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road

[rohd]
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noun
  1. a long, narrow stretch with a smoothed or paved surface, made for traveling by motor vehicle, carriage, etc., between two or more points; street or highway.
  2. a way or course: the road to peace.
  3. a railroad.
  4. Often roads. Also called roadstead. Nautical. a partly sheltered area of water near a shore in which vessels may ride at anchor.
  5. Mining. any tunnel in a mine used for hauling.
  6. the road, the places, usually outside of New York City, at which theatrical companies on tour generally give performances.
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Idioms
  1. burn up the road, Slang. to drive or move very fast.
  2. down the road, in the future: Economists see higher interest rates down the road.
  3. hit the road, Slang. to begin or resume traveling: We hit the road before sunrise.
  4. one for the road, a final alcoholic drink taken just before departing from a party, tavern, or the like.
  5. on the road,
    1. traveling, especially as a sales representative.
    2. on tour, as a theatrical company: The musical ends its New York run next week to go on the road.
    3. started; under way: We need funds to get the project on the road.
  6. take to the road, to begin a journey or tour.Also take the road.
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Origin of road

before 900; Middle English rode, earlier rade, Old English rād a riding, journey on horseback, akin to rīdan to ride
Related formsroad·less, adjectiveroad·less·ness, nounin·ter·road, adjective
Dictionary.com Unabridged Based on the Random House Unabridged Dictionary, © Random House, Inc. 2018

British Dictionary definitions for down the road

road

noun
    1. an open way, usually surfaced with asphalt or concrete, providing passage from one place to another
    2. (as modifier)road traffic; a road map; a road sign
    3. (in combination)the roadside
    1. a street
    2. (capital when part of a name)London Road
    1. US short for railroad
    2. Britishone of the tracks of a railway
  1. a way, path, or coursethe road to fame
  2. Also called: roadstead (often plural) nautical a partly sheltered anchorage
  3. a drift or tunnel in a mine, esp a level one
  4. hit the road slang to start or resume travelling
  5. on the road
    1. travelling, esp as a salesman
    2. (of a theatre company, pop group, etc) on tour
    3. leading a wandering life
  6. take the road or take to the road to begin a journey or tour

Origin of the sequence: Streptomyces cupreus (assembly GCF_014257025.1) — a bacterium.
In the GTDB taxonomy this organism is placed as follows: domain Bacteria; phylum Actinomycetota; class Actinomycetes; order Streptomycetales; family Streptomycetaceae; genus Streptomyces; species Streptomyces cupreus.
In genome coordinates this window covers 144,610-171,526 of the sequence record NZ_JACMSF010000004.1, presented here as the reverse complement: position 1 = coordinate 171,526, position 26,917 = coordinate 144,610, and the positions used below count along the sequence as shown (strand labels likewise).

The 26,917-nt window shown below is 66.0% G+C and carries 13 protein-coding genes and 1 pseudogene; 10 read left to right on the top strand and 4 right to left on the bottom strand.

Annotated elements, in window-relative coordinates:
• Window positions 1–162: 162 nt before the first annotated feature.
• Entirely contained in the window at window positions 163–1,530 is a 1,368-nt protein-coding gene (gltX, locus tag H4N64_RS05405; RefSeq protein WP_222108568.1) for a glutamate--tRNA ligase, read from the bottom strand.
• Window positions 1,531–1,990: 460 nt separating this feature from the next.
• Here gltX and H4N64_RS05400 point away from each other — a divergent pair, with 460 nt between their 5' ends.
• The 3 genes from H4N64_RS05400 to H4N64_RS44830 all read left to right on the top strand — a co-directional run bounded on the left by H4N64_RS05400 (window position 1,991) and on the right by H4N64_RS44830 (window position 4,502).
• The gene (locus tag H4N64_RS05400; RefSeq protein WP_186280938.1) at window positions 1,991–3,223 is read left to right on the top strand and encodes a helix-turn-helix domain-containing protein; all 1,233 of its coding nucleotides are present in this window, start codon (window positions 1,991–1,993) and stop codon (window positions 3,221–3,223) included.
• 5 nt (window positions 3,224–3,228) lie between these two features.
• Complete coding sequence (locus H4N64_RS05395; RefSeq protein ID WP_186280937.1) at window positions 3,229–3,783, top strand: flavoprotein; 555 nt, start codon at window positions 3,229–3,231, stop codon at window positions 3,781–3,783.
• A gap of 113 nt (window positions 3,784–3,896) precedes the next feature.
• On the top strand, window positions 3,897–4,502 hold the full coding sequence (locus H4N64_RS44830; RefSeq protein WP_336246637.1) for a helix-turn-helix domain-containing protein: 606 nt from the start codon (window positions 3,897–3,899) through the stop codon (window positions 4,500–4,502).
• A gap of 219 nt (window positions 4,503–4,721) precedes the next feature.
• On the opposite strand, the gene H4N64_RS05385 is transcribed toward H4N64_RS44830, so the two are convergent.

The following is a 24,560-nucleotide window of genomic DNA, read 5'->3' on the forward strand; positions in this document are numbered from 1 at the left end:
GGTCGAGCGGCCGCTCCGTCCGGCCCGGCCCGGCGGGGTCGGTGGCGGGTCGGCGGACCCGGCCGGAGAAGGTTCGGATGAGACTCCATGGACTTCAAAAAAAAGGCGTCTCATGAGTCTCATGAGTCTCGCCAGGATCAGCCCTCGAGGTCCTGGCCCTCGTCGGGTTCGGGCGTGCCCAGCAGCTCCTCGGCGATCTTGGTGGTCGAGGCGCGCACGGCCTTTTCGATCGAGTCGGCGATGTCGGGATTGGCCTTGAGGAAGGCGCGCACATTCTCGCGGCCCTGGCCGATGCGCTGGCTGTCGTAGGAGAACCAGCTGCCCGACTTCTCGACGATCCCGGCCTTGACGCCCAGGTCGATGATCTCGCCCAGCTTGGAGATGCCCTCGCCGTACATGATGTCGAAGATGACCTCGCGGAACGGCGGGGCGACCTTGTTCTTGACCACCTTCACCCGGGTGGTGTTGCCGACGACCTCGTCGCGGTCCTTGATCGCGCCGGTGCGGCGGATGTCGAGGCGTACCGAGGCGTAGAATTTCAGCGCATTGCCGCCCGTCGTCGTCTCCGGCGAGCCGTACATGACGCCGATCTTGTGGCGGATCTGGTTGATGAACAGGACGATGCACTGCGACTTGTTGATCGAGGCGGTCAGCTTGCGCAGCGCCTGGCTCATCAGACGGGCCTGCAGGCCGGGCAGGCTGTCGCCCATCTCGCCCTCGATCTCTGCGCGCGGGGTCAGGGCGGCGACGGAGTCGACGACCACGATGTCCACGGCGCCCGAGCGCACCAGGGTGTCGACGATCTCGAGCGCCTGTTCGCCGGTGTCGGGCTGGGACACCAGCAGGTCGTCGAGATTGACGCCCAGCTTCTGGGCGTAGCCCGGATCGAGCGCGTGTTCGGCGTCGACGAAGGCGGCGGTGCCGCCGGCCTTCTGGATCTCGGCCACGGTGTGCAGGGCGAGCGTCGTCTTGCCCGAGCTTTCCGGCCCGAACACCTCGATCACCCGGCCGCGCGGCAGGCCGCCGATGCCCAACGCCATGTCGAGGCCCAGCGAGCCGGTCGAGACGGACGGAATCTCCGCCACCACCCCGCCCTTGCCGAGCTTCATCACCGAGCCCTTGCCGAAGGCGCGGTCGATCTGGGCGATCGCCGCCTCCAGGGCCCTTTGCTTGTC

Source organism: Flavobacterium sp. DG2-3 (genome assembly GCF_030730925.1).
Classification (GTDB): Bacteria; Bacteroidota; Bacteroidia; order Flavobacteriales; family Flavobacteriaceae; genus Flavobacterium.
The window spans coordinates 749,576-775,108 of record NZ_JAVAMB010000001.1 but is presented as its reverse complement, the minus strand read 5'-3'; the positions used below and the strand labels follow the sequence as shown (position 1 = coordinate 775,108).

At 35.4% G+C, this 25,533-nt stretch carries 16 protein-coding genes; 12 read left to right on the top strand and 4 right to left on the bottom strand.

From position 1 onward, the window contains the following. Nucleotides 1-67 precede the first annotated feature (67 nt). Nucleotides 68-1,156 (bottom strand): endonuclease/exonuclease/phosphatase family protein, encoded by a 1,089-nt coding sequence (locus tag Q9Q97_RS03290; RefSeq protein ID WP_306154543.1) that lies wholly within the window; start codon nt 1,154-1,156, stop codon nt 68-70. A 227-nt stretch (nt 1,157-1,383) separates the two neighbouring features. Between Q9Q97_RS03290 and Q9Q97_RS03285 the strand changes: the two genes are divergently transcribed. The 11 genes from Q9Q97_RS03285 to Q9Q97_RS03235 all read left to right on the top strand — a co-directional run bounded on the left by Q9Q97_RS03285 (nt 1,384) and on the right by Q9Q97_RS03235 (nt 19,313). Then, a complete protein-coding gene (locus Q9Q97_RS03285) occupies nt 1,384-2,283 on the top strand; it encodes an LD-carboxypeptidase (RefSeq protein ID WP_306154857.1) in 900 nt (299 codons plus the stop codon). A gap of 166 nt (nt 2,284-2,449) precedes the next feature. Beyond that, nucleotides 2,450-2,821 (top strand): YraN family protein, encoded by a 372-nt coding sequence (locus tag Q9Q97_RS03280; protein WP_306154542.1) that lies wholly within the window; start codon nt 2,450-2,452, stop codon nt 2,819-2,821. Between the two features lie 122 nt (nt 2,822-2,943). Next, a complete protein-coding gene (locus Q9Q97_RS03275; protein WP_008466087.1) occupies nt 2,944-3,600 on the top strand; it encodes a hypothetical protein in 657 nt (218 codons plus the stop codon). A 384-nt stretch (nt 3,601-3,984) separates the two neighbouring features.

7. one for the road informal a last alcoholic drink before leaving
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Derived Formsroadless, adjective

Word Origin

Old English rād; related to rīdan to ride, and to Old Saxon rēda, Old Norse reith
Collins English Dictionary - Complete & Unabridged 2012 Digital Edition © William Collins Sons & Co. Ltd. 1979, 1986 © HarperCollins Publishers 1998, 2000, 2003, 2005, 2006, 2007, 2009, 2012

Word Origin and History for down the road

road

n.

Old English rad "riding expedition, journey, hostile incursion," from Proto-Germanic *raido (cf. Old Frisian red "ride," Old Saxon reda, Middle Dutch rede, Old High German reita "foray, raid"), from PIE *reidh- "to ride" (see ride (v.)). Also related to raid (n.). In Middle English, "a riding, a journey;" sense of "open way for traveling between two places" is first recorded 1590s. Meaning "narrow stretch of sheltered water" is from early 14c. (e.g. Hampton Roads in Virginia).

Modern spelling established 18c. In 19c. U.S. use, often meaning "railroad." On the road "travelling" is from 1640s. Road test (n.) is from 1906; as a verb from 1937. Road hog is attested from 1886; road rage is from 1988. Road map is from 1786; road trip is by 1950, originally of baseball teams.

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Online Etymology Dictionary, © 2010 Douglas Harper

Idioms and Phrases with down the road

down the road

see down the line, def. 2.

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road

In addition to the idioms beginning with road

  • road hog
  • road show
  • road to hell is paved with good intentions, the

also see:

  • all roads lead to Rome
  • down the line (road)
  • end of the line (road)
  • get the show on the road
  • hit the road
  • one for the road
  • on the road
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The American Heritage® Idioms Dictionary Copyright © 2002, 2001, 1995 by Houghton Mifflin Harcourt Publishing Company. Published by Houghton Mifflin Harcourt Publishing Company.